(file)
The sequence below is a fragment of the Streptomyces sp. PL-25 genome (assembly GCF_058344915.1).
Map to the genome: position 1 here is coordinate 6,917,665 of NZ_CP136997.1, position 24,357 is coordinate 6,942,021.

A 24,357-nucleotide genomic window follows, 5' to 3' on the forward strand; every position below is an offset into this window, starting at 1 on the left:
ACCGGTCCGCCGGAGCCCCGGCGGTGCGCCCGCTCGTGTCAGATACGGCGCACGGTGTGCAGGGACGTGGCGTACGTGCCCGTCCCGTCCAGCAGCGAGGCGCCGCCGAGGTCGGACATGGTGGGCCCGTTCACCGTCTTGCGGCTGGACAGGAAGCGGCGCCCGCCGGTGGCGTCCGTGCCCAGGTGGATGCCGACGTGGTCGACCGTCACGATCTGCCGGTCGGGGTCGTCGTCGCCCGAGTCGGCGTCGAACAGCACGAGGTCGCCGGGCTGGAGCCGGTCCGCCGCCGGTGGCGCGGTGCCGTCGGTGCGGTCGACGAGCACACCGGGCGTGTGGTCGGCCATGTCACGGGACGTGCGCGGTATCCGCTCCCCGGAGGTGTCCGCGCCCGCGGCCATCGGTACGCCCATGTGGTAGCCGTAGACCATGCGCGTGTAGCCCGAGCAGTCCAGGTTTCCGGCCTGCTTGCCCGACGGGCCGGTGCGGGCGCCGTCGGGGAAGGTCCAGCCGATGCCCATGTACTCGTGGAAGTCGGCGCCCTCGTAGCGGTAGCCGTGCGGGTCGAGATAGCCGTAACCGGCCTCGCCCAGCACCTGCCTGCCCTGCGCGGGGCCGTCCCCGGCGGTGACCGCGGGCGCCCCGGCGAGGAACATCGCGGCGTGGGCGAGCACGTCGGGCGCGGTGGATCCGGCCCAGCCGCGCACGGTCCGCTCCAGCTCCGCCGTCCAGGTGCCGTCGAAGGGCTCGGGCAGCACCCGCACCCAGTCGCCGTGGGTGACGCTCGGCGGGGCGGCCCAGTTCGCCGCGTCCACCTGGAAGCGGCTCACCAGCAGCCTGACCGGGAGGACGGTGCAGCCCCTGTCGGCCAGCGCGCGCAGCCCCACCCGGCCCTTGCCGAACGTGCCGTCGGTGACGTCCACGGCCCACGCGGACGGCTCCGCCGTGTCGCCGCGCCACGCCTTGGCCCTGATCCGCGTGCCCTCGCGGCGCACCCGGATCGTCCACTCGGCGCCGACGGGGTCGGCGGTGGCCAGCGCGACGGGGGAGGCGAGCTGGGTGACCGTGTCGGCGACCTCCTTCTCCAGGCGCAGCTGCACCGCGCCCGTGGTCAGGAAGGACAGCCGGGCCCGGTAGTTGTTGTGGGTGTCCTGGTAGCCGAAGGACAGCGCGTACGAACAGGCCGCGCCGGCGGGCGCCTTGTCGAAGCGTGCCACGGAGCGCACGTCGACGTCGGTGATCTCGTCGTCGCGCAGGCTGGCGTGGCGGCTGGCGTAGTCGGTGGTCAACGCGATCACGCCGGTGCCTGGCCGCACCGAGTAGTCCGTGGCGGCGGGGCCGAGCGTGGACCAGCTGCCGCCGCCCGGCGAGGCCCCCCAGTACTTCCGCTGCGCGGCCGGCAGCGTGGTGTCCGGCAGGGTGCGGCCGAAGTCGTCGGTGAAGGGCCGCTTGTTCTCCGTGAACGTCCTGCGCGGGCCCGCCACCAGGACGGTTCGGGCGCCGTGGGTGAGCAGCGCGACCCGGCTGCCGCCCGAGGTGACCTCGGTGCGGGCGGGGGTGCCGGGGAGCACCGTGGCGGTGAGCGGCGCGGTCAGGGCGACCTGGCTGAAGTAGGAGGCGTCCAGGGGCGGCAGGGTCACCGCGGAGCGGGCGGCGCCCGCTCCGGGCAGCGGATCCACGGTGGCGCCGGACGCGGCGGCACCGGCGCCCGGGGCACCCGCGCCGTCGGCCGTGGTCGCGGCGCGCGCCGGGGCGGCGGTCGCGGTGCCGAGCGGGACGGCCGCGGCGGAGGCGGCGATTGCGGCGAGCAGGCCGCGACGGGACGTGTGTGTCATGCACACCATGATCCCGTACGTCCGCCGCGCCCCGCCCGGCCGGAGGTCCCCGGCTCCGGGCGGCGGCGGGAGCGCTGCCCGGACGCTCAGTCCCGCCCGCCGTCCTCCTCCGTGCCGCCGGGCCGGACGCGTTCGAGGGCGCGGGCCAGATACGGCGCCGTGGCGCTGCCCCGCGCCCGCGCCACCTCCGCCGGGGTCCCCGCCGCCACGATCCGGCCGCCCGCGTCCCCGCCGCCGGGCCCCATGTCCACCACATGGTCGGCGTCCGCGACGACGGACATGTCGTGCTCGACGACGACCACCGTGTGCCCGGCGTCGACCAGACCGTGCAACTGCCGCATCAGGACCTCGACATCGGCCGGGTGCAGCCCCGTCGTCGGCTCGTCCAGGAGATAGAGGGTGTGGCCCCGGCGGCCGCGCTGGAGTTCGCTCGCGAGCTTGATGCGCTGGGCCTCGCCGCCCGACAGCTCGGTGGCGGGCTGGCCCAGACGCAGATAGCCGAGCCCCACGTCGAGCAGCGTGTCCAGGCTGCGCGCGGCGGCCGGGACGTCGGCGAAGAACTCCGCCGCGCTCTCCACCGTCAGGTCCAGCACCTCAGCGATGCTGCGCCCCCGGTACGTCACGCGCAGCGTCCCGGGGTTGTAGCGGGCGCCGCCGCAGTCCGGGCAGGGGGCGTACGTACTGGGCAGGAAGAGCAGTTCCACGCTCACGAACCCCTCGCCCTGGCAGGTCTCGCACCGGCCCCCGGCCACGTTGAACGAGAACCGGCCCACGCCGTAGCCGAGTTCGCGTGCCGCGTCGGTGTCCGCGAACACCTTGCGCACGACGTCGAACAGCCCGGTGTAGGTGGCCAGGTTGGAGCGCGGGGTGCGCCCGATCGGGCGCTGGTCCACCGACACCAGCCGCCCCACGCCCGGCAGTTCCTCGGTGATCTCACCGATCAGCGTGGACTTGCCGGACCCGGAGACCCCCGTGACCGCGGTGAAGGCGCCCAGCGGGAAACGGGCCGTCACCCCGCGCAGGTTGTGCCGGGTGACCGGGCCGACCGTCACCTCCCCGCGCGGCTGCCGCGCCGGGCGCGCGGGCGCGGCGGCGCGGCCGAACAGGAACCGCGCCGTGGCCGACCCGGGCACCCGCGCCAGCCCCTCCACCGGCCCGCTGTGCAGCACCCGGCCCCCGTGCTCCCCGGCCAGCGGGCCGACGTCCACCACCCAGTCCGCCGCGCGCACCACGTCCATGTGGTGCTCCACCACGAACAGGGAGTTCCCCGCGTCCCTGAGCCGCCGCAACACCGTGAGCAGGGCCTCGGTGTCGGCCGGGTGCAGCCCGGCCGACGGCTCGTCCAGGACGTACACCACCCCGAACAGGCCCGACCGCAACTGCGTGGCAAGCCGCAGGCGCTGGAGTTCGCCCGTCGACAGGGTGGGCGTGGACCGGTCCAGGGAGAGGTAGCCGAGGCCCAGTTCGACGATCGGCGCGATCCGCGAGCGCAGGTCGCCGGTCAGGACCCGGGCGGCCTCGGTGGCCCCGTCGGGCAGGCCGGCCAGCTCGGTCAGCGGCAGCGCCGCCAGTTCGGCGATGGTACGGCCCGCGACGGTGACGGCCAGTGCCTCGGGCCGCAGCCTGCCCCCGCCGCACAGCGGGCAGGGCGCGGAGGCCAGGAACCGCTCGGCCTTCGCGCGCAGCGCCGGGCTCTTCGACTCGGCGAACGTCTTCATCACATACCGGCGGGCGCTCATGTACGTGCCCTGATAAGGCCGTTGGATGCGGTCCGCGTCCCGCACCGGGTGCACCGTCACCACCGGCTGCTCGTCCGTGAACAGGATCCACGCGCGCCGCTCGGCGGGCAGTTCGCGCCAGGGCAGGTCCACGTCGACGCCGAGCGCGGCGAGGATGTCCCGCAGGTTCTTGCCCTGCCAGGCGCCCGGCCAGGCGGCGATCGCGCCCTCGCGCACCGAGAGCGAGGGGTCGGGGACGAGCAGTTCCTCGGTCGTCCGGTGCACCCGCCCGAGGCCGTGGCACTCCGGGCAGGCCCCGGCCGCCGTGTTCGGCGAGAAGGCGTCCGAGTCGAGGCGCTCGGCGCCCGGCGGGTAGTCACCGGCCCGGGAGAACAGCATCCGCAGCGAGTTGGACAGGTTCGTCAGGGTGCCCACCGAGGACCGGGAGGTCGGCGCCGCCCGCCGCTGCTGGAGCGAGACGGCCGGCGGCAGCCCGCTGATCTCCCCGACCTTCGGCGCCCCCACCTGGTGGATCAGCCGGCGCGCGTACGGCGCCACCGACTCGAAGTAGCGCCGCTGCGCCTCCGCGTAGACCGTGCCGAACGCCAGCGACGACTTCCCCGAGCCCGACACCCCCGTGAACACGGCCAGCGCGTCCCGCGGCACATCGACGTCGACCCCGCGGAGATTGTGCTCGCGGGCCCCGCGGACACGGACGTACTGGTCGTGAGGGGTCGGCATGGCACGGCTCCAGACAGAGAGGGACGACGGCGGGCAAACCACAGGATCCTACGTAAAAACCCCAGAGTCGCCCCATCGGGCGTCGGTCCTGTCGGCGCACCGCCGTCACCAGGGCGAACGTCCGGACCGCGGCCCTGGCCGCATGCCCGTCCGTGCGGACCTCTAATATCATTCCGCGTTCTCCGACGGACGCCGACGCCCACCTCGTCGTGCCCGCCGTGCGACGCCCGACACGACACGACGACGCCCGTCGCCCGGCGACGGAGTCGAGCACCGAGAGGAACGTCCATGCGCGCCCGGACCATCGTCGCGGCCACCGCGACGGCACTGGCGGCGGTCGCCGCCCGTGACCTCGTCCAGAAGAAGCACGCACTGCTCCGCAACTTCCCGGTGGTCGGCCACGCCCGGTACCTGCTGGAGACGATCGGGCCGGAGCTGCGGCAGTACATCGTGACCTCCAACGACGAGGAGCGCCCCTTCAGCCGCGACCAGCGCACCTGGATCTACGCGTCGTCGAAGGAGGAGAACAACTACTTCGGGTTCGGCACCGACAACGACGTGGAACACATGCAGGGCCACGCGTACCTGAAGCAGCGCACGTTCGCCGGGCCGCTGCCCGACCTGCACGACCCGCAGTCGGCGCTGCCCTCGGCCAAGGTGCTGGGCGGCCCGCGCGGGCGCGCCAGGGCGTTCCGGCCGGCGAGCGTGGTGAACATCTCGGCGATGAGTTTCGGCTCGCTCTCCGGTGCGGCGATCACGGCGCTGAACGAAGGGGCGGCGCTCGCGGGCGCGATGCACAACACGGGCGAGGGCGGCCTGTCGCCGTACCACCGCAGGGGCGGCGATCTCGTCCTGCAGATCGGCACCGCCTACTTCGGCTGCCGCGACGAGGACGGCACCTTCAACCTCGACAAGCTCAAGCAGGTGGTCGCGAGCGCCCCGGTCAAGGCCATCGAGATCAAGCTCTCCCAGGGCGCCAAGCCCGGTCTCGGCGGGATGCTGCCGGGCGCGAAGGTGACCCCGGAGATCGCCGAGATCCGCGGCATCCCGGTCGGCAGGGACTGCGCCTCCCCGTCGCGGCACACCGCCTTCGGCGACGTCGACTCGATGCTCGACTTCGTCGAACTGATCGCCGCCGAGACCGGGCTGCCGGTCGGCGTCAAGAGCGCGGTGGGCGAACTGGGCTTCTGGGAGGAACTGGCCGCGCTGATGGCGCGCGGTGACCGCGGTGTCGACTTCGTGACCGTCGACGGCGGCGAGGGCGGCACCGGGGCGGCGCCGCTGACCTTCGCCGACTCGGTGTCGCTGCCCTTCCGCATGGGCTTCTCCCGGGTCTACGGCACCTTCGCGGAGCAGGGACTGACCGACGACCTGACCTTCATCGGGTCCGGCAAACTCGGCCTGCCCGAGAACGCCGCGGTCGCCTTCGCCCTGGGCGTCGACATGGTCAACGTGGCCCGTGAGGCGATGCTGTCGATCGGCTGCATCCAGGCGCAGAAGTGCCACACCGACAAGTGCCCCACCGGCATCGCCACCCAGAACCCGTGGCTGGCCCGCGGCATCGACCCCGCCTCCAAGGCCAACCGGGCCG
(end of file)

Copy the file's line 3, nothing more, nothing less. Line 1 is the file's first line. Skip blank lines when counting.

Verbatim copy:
A 24,357-nucleotide genomic window follows, 5' to 3' on the forward strand; every position below is an offset into this window, starting at 1 on the left: